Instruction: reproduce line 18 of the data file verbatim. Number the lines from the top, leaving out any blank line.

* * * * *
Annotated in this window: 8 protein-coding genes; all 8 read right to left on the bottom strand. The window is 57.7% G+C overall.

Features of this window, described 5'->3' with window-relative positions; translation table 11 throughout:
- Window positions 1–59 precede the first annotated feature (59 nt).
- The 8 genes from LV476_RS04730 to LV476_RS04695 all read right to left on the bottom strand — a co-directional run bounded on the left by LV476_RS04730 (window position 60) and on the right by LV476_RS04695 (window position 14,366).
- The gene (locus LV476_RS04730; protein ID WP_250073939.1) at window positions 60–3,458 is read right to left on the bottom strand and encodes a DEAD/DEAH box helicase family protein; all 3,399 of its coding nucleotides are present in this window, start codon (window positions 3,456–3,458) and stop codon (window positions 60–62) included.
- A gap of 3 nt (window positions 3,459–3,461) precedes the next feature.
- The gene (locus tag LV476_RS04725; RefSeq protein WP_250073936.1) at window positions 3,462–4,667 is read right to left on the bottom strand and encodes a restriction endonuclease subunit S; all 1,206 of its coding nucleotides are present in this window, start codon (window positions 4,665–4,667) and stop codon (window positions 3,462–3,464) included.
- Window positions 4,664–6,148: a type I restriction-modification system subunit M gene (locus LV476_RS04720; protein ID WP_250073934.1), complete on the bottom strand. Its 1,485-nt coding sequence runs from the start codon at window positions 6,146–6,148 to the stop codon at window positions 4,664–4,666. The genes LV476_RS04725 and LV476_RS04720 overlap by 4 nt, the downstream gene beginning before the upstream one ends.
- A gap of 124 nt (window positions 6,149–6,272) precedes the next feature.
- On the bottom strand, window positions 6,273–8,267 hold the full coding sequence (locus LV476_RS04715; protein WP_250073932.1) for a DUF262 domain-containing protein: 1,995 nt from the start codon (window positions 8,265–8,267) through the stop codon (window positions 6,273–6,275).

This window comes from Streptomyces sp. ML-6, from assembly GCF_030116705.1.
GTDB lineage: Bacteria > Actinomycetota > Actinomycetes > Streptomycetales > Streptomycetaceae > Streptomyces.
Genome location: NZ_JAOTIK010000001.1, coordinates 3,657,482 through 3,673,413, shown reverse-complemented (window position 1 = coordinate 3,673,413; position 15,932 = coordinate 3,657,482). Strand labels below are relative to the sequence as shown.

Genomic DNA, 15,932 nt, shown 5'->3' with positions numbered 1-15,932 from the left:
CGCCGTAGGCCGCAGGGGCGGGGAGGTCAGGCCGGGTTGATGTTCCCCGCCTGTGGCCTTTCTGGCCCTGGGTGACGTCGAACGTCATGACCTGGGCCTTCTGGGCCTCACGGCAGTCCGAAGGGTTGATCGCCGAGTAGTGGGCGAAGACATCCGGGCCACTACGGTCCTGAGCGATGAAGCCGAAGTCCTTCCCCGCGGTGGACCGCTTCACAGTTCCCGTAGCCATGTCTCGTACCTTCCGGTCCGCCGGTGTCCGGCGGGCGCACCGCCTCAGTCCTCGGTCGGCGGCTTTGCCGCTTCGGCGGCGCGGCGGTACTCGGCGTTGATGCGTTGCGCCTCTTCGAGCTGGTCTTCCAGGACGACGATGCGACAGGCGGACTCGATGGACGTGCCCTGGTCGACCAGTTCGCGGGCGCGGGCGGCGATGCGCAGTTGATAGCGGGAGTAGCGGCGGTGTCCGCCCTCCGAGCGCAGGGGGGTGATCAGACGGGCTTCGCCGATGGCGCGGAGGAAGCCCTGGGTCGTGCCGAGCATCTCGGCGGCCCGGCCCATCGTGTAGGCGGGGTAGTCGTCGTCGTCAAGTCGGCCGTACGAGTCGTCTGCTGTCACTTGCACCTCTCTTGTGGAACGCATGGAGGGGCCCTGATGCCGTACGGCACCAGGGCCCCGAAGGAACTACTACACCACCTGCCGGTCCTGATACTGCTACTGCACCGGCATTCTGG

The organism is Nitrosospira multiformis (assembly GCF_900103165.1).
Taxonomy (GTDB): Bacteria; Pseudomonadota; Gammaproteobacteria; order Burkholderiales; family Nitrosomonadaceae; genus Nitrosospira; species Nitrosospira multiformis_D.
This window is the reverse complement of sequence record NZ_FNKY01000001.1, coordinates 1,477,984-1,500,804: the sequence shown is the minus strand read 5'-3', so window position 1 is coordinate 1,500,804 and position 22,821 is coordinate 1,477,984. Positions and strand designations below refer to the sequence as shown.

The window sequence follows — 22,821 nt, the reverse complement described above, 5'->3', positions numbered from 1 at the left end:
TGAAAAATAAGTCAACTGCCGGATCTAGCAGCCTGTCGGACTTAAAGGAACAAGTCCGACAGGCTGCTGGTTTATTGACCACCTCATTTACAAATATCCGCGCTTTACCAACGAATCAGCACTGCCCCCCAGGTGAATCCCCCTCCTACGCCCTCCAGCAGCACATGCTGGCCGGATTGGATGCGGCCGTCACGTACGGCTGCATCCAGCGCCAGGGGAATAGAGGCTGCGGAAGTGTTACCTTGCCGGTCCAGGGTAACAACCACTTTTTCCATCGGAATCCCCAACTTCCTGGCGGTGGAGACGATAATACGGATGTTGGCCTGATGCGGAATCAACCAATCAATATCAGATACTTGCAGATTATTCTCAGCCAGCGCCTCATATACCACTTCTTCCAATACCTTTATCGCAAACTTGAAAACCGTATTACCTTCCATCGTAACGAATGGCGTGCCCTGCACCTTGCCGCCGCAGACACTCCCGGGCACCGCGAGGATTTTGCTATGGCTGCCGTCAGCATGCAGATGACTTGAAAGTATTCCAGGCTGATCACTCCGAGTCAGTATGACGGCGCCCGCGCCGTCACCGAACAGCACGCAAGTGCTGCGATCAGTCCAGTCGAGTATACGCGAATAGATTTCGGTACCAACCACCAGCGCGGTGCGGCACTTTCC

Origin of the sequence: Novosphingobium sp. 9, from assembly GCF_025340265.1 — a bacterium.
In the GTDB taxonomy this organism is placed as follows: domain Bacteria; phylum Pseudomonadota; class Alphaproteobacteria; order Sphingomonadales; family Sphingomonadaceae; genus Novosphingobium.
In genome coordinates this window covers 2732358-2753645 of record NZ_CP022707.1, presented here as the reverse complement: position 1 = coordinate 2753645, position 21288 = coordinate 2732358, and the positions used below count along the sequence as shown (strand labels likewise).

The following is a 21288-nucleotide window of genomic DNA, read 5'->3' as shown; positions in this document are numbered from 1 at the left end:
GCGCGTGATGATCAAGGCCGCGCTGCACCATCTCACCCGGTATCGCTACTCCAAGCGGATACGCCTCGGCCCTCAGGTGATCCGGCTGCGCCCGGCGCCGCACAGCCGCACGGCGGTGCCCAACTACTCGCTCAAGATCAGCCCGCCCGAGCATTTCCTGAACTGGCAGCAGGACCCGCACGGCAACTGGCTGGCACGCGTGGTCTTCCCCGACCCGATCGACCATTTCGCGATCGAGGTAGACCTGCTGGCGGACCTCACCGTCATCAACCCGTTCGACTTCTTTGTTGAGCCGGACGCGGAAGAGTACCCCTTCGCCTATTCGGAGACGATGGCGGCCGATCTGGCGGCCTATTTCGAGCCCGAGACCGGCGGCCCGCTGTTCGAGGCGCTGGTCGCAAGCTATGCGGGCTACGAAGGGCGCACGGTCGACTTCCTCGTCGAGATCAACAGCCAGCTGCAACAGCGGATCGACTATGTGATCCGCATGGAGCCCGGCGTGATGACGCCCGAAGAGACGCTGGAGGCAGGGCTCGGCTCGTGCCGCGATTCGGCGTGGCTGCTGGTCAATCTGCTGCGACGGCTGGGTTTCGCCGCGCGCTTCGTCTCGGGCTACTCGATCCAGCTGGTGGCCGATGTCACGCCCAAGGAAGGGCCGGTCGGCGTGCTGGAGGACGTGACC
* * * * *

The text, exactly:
This window is the reverse complement of sequence record NZ_FNKY01000001.1, coordinates 1,477,984-1,500,804: the sequence shown is the minus strand read 5'-3', so window position 1 is coordinate 1,500,804 and position 22,821 is coordinate 1,477,984. Positions and strand designations below refer to the sequence as shown.